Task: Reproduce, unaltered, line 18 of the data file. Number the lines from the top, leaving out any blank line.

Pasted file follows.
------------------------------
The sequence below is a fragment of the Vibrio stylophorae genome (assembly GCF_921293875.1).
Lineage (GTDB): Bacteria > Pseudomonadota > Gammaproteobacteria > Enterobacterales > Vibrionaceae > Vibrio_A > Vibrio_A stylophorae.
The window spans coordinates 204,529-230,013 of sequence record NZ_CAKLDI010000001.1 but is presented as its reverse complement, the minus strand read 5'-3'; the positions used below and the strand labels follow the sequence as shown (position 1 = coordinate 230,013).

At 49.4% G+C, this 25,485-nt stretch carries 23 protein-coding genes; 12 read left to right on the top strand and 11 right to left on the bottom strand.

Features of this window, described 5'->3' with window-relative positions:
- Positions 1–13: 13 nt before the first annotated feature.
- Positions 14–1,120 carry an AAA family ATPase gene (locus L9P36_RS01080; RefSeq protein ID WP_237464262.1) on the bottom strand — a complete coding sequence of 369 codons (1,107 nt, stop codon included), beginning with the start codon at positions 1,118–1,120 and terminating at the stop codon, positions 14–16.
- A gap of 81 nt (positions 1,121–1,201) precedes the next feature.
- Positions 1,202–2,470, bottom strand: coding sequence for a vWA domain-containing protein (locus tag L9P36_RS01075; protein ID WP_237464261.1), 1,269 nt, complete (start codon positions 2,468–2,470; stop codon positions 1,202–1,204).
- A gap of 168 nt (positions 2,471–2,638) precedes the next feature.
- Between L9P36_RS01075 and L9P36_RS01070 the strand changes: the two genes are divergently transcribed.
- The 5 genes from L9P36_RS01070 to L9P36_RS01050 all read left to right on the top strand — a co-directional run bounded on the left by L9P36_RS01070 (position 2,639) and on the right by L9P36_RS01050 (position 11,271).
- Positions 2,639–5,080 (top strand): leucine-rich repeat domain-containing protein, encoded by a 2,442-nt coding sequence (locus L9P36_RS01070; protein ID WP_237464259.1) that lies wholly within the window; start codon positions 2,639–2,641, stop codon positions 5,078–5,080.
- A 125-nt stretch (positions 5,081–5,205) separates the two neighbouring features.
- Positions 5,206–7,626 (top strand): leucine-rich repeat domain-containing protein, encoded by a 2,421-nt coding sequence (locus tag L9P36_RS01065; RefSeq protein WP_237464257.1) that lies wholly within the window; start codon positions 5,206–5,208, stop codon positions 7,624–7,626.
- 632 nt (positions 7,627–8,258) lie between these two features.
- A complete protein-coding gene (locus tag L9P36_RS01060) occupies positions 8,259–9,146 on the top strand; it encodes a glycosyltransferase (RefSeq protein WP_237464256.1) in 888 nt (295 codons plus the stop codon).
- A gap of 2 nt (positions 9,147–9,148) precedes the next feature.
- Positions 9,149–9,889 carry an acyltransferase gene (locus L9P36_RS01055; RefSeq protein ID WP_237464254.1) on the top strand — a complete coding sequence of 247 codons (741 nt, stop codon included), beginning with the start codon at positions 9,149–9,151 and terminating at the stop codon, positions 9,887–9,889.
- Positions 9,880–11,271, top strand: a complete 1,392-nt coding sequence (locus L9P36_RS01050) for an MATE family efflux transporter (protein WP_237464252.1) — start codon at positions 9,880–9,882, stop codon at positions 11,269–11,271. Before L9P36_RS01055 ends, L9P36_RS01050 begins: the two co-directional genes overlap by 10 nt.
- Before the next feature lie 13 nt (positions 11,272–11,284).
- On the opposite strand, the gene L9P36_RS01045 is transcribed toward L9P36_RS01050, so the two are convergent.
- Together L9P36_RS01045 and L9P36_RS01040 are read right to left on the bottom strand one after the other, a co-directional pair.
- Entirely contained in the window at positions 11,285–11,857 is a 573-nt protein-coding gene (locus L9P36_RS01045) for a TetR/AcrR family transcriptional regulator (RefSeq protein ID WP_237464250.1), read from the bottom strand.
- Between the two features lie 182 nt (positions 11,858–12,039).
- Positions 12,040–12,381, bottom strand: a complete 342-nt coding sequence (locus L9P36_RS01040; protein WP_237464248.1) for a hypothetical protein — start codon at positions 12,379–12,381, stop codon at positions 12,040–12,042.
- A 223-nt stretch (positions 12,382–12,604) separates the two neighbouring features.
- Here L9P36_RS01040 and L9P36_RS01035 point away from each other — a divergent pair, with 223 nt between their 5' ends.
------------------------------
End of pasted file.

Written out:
- A gap of 2 nt (positions 9,147–9,148) precedes the next feature.